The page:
Entries in PMS (3)


Study Finds Common Mineral Could Bring PMS Relief

Comstock/Thinkstock(NEW YORK) -- Women who suffer from premenstrual syndrome, or  PMS, know the physical and emotional symptoms can often be miserable. Now researchers say a common mineral may bring relief.

Many women take iron supplements to fight fatigue. A study reported in the American Journal of Epidemiology finds that an iron-rich diet can relieve the symptoms of PMS by up to 40 percent.
The researchers at the University of Massachusetts-Amherst started studying the total iron intake -- from both diet and supplements -- of some 3,000 women without PMS.
Over 10 years, a little more than 1,000 of them were diagnosed with PMS, while the others remained free of symptoms.
Those who took in over 20 milligrams a day of iron from plant-based sources and supplements reduced their risk for PMS, according to the study findings.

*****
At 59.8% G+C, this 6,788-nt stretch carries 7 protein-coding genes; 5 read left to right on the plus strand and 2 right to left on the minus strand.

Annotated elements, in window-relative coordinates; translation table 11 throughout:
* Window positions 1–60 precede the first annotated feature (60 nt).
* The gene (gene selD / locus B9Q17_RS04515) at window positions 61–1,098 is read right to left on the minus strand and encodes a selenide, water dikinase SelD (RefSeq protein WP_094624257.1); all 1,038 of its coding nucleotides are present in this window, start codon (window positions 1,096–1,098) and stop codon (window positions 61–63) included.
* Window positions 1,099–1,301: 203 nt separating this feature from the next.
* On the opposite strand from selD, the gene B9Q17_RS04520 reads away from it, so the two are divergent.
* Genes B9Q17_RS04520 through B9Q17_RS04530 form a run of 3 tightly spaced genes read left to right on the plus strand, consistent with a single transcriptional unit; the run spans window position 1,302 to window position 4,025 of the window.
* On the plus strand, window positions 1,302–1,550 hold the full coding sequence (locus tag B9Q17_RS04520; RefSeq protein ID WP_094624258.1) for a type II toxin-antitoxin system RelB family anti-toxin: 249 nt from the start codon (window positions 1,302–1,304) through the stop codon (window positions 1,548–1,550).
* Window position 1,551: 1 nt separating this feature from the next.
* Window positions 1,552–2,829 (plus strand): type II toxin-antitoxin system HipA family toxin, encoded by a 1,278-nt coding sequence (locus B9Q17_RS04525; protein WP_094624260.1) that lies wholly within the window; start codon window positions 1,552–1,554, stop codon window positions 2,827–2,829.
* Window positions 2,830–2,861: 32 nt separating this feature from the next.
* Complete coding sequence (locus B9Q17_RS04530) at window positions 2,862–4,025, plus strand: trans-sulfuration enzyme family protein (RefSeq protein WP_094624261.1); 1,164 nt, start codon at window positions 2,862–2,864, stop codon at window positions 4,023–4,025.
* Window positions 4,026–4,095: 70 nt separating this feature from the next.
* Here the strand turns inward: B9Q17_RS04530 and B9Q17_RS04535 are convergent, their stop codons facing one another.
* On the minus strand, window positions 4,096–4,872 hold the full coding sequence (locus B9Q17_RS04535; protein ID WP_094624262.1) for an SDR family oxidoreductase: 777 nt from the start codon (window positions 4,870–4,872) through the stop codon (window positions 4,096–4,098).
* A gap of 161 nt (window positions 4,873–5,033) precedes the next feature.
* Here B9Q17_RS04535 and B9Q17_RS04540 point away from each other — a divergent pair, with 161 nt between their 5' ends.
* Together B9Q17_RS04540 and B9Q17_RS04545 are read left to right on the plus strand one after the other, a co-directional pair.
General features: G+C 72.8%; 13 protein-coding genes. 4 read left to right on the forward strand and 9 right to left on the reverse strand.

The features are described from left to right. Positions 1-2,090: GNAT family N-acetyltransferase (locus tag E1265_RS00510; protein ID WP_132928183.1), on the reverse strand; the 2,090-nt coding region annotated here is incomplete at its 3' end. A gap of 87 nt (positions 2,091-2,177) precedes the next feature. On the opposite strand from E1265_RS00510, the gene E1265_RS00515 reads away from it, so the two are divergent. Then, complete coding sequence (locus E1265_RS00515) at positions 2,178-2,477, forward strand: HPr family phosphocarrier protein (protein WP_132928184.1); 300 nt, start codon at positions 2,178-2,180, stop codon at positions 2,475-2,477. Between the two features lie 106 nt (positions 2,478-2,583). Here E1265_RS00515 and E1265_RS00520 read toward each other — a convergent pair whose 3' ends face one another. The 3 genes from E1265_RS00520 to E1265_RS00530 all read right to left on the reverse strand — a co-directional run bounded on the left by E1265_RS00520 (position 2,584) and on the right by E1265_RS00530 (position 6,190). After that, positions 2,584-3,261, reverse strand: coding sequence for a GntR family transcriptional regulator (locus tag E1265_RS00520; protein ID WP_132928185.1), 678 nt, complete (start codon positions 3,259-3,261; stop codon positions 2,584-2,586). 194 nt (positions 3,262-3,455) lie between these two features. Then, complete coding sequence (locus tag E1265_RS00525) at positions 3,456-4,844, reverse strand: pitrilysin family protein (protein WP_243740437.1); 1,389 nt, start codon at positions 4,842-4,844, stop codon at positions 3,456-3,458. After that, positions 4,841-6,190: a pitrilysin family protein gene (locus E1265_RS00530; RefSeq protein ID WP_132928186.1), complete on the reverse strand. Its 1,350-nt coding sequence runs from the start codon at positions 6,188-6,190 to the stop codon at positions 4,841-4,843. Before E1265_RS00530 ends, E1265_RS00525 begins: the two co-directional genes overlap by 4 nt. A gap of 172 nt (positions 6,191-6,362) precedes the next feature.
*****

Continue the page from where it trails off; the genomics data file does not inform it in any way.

Scientists think the connection is that iron is needed to produce serotonin, a brain chemical involved in regulating moods.

Copyright 2013 ABC News Radio


Studies Find 'Yaz' Riskier Than Other Leading Birth Control Pills

Comstock/Thinkstock(NEW YORK) -- The blockbuster birth control pill with benefits, Yaz, was pitched as the choice for women desperate for relief from severe PMS and acne. But now, new independent studies have found that Yaz carries higher blood clotting risks than other leading birth control pills.

ABC News investigated to find that Yaz was never proven to treat common PMS.

In 2007, Carissa Ubersox, 24, was fresh out of college and starting her dream job as a pediatric nurse in Madison, Wis. On Christmas day, while working the holiday shift, her boyfriend surprised her at the hospital with a marriage proposal.

Wanting to look and feel her best for her wedding day, Carissa said she switched to Yaz after watching one of its commercials that suggested this pill could help with bloating and acne.

"Yaz is the only birth control proven to treat the physical and emotional premenstrual symptoms that are severe enough to impact your life," claimed the ad.

It "sounds like a miracle drug," Carissa said she remembers thinking.